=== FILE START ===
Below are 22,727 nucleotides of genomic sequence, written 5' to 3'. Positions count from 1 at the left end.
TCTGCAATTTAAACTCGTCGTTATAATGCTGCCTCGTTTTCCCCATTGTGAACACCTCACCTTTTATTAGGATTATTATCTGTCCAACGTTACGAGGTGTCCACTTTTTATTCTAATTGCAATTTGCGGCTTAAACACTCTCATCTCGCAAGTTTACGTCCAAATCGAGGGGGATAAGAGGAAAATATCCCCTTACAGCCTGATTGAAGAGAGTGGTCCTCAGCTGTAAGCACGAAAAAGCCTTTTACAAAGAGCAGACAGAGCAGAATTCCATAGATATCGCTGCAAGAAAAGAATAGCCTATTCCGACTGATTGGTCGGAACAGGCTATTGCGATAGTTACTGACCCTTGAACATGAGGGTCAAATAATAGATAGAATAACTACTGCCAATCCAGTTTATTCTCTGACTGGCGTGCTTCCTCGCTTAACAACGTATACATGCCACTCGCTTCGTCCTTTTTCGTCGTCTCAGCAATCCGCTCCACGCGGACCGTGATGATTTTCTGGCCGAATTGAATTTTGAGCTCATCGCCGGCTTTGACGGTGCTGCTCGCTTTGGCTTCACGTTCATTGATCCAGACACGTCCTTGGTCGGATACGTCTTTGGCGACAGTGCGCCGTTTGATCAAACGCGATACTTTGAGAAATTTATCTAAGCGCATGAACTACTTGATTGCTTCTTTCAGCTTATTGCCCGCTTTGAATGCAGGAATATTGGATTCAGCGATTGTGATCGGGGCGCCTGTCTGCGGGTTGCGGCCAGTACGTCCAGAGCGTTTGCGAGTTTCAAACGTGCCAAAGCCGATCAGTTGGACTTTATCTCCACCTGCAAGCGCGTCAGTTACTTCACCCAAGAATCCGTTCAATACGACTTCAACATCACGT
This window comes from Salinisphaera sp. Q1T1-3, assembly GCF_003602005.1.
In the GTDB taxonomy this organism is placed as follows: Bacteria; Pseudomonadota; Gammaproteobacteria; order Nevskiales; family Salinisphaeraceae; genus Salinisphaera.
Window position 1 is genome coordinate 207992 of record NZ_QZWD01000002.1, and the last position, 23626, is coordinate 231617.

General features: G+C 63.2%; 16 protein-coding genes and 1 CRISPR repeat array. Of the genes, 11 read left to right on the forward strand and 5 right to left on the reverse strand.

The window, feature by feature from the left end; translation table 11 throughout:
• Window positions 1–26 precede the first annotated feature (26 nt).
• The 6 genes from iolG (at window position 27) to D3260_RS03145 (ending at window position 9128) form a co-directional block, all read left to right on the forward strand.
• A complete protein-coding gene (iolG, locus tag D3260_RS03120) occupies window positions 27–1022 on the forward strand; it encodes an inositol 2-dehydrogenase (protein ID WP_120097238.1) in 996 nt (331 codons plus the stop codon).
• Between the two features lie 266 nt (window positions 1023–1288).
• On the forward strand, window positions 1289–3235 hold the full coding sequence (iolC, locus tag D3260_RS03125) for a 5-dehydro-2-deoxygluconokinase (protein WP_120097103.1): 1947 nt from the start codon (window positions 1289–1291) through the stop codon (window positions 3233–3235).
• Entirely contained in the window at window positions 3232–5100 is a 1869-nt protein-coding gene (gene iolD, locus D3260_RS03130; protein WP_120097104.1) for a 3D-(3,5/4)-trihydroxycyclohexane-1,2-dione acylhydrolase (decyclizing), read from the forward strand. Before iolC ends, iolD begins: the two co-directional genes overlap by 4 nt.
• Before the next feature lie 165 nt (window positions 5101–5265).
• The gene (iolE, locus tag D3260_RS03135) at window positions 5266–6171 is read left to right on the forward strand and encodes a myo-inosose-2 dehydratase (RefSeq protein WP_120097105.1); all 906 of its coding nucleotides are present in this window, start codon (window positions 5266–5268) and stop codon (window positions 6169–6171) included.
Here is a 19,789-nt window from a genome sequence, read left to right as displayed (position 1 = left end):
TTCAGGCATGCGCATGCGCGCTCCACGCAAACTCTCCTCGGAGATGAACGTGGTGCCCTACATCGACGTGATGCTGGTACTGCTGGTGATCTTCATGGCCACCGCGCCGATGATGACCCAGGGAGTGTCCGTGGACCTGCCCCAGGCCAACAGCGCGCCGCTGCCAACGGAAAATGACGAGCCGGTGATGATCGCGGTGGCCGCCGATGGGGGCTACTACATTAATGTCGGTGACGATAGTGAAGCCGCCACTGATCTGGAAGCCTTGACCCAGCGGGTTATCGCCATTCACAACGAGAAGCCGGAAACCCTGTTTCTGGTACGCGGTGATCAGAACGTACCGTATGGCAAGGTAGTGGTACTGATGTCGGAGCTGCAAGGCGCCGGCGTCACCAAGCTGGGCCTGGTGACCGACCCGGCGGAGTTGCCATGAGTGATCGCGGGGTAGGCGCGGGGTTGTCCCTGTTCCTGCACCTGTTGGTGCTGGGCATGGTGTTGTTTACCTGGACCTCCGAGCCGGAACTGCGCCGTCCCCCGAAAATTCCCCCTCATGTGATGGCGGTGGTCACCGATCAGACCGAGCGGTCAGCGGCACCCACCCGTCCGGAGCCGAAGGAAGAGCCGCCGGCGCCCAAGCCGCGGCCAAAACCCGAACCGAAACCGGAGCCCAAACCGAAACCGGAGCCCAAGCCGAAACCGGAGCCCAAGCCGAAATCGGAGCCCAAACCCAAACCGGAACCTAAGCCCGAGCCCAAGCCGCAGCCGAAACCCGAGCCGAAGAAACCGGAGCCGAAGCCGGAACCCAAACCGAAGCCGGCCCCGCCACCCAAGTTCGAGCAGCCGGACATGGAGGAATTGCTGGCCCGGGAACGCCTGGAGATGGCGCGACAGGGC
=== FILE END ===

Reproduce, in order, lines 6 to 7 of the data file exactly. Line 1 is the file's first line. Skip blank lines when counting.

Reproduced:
General features: G+C 63.2%; 16 protein-coding genes and 1 CRISPR repeat array. Of the genes, 11 read left to right on the forward strand and 5 right to left on the reverse strand.

The window, feature by feature from the left end; translation table 11 throughout: